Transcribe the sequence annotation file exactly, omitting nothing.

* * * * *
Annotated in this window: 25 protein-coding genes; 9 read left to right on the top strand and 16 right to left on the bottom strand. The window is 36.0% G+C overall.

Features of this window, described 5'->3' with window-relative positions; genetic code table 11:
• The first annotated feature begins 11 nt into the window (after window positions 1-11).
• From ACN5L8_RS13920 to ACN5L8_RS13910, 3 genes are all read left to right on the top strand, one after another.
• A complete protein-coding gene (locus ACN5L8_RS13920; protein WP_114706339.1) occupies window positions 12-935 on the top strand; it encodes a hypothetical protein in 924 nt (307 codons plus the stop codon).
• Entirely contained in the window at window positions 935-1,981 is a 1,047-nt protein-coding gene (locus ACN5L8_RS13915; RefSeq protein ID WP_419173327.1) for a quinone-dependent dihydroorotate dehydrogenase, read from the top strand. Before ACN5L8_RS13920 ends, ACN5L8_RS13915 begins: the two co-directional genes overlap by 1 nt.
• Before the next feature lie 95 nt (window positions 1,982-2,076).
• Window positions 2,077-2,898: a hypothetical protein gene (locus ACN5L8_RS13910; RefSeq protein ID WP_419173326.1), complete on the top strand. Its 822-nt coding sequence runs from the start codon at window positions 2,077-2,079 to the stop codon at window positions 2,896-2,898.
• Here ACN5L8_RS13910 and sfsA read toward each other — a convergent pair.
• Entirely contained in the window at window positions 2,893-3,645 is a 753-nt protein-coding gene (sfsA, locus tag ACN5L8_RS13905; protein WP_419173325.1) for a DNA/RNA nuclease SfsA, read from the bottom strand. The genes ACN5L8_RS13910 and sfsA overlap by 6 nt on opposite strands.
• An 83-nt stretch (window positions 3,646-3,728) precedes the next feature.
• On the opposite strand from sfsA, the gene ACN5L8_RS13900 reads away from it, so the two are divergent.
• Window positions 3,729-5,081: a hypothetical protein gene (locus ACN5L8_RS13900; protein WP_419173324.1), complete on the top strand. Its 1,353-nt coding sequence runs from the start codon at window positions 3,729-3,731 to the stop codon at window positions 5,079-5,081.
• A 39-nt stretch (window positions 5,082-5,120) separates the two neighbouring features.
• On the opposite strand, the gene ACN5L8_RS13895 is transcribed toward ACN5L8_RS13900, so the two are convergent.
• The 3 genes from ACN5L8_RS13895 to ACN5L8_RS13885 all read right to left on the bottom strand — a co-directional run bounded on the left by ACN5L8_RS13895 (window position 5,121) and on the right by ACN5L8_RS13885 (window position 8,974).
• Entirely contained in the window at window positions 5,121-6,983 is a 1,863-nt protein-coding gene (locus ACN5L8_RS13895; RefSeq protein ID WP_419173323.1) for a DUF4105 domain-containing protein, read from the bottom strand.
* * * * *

Annotated in this window: 25 protein-coding genes; 9 read left to right on the top strand and 16 right to left on the bottom strand. The window is 36.0% G+C overall.

Features of this window, described 5'->3' with window-relative positions; genetic code table 11:
• The first annotated feature begins 11 nt into the window (after window positions 1-11).
• From ACN5L8_RS13920 to ACN5L8_RS13910, 3 genes are all read left to right on the top strand, one after another.
• A complete protein-coding gene (locus ACN5L8_RS13920; protein WP_114706339.1) occupies window positions 12-935 on the top strand; it encodes a hypothetical protein in 924 nt (307 codons plus the stop codon).
• Entirely contained in the window at window positions 935-1,981 is a 1,047-nt protein-coding gene (locus ACN5L8_RS13915; RefSeq protein ID WP_419173327.1) for a quinone-dependent dihydroorotate dehydrogenase, read from the top strand. Before ACN5L8_RS13920 ends, ACN5L8_RS13915 begins: the two co-directional genes overlap by 1 nt.
• Before the next feature lie 95 nt (window positions 1,982-2,076).
• Window positions 2,077-2,898: a hypothetical protein gene (locus ACN5L8_RS13910; RefSeq protein ID WP_419173326.1), complete on the top strand. Its 822-nt coding sequence runs from the start codon at window positions 2,077-2,079 to the stop codon at window positions 2,896-2,898.
• Here ACN5L8_RS13910 and sfsA read toward each other — a convergent pair.
• Entirely contained in the window at window positions 2,893-3,645 is a 753-nt protein-coding gene (sfsA, locus tag ACN5L8_RS13905; protein WP_419173325.1) for a DNA/RNA nuclease SfsA, read from the bottom strand. The genes ACN5L8_RS13910 and sfsA overlap by 6 nt on opposite strands.
• An 83-nt stretch (window positions 3,646-3,728) precedes the next feature.
• On the opposite strand from sfsA, the gene ACN5L8_RS13900 reads away from it, so the two are divergent.
• Window positions 3,729-5,081: a hypothetical protein gene (locus ACN5L8_RS13900; protein WP_419173324.1), complete on the top strand. Its 1,353-nt coding sequence runs from the start codon at window positions 3,729-3,731 to the stop codon at window positions 5,079-5,081.
• A 39-nt stretch (window positions 5,082-5,120) separates the two neighbouring features.
• On the opposite strand, the gene ACN5L8_RS13895 is transcribed toward ACN5L8_RS13900, so the two are convergent.
• The 3 genes from ACN5L8_RS13895 to ACN5L8_RS13885 all read right to left on the bottom strand — a co-directional run bounded on the left by ACN5L8_RS13895 (window position 5,121) and on the right by ACN5L8_RS13885 (window position 8,974).
• Entirely contained in the window at window positions 5,121-6,983 is a 1,863-nt protein-coding gene (locus ACN5L8_RS13895; RefSeq protein ID WP_419173323.1) for a DUF4105 domain-containing protein, read from the bottom strand.